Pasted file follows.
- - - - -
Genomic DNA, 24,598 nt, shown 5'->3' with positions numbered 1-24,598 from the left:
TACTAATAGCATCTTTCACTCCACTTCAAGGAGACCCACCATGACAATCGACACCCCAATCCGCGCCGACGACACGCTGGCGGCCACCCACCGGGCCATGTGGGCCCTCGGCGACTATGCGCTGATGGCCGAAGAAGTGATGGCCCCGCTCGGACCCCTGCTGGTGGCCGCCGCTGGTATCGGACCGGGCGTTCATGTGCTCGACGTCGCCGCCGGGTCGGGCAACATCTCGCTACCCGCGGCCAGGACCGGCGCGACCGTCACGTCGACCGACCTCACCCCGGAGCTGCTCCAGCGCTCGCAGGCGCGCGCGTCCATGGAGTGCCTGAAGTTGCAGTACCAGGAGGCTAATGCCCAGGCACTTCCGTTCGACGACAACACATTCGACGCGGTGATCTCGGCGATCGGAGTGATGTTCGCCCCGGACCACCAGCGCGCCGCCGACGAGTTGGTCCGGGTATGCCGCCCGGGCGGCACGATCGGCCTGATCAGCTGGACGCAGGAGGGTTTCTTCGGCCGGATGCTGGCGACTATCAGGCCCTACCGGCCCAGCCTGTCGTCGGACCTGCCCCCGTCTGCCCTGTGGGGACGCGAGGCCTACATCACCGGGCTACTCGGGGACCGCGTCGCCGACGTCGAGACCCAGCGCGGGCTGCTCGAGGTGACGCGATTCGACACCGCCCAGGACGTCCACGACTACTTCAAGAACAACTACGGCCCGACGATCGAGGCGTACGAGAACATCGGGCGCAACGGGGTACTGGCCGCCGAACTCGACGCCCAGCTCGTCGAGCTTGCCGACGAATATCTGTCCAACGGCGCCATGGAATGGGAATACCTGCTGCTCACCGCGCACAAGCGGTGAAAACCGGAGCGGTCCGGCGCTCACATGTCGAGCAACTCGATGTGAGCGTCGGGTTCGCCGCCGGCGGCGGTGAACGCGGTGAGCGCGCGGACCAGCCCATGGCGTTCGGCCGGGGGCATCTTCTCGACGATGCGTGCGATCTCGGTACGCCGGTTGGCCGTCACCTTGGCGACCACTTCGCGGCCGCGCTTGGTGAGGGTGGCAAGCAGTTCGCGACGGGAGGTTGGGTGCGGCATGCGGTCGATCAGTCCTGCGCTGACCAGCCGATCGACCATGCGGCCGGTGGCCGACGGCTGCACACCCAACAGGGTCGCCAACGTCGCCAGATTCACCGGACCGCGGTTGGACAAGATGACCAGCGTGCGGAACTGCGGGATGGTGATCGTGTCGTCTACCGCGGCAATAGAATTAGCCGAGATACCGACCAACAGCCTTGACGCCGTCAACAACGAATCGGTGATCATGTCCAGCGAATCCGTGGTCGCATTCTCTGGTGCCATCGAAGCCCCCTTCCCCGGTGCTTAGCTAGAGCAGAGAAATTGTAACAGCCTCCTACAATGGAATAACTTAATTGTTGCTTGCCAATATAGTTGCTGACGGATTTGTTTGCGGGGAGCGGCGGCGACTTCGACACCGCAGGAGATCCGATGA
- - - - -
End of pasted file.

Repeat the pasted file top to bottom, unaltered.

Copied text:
Genomic DNA, 24,598 nt, shown 5'->3' with positions numbered 1-24,598 from the left:
TACTAATAGCATCTTTCACTCCACTTCAAGGAGACCCACCATGACAATCGACACCCCAATCCGCGCCGACGACACGCTGGCGGCCACCCACCGGGCCATGTGGGCCCTCGGCGACTATGCGCTGATGGCCGAAGAAGTGATGGCCCCGCTCGGACCCCTGCTGGTGGCCGCCGCTGGTATCGGACCGGGCGTTCATGTGCTCGACGTCGCCGCCGGGTCGGGCAACATCTCGCTACCCGCGGCCAGGACCGGCGCGACCGTCACGTCGACCGACCTCACCCCGGAGCTGCTCCAGCGCTCGCAGGCGCGCGCGTCCATGGAGTGCCTGAAGTTGCAGTACCAGGAGGCTAATGCCCAGGCACTTCCGTTCGACGACAACACATTCGACGCGGTGATCTCGGCGATCGGAGTGATGTTCGCCCCGGACCACCAGCGCGCCGCCGACGAGTTGGTCCGGGTATGCCGCCCGGGCGGCACGATCGGCCTGATCAGCTGGACGCAGGAGGGTTTCTTCGGCCGGATGCTGGCGACTATCAGGCCCTACCGGCCCAGCCTGTCGTCGGACCTGCCCCCGTCTGCCCTGTGGGGACGCGAGGCCTACATCACCGGGCTACTCGGGGACCGCGTCGCCGACGTCGAGACCCAGCGCGGGCTGCTCGAGGTGACGCGATTCGACACCGCCCAGGACGTCCACGACTACTTCAAGAACAACTACGGCCCGACGATCGAGGCGTACGAGAACATCGGGCGCAACGGGGTACTGGCCGCCGAACTCGACGCCCAGCTCGTCGAGCTTGCCGACGAATATCTGTCCAACGGCGCCATGGAATGGGAATACCTGCTGCTCACCGCGCACAAGCGGTGAAAACCGGAGCGGTCCGGCGCTCACATGTCGAGCAACTCGATGTGAGCGTCGGGTTCGCCGCCGGCGGCGGTGAACGCGGTGAGCGCGCGGACCAGCCCATGGCGTTCGGCCGGGGGCATCTTCTCGACGATGCGTGCGATCTCGGTACGCCGGTTGGCCGTCACCTTGGCGACCACTTCGCGGCCGCGCTTGGTGAGGGTGGCAAGCAGTTCGCGACGGGAGGTTGGGTGCGGCATGCGGTCGATCAGTCCTGCGCTGACCAGCCGATCGACCATGCGGCCGGTGGCCGACGGCTGCACACCCAACAGGGTCGCCAACGTCGCCAGATTCACCGGACCGCGGTTGGACAAGATGACCAGCGTGCGGAACTGCGGGATGGTGATCGTGTCGTCTACCGCGGCAATAGAATTAGCCGAGATACCGACCAACAGCCTTGACGCCGTCAACAACGAATCGGTGATCATGTCCAGCGAATCCGTGGTCGCATTCTCTGGTGCCATCGAAGCCCCCTTCCCCGGTGCTTAGCTAGAGCAGAGAAATTGTAACAGCCTCCTACAATGGAATAACTTAATTGTTGCTTGCCAATATAGTTGCTGACGGATTTGTTTGCGGGGAGCGGCGGCGACTTCGACACCGCAGGAGATCCGATGA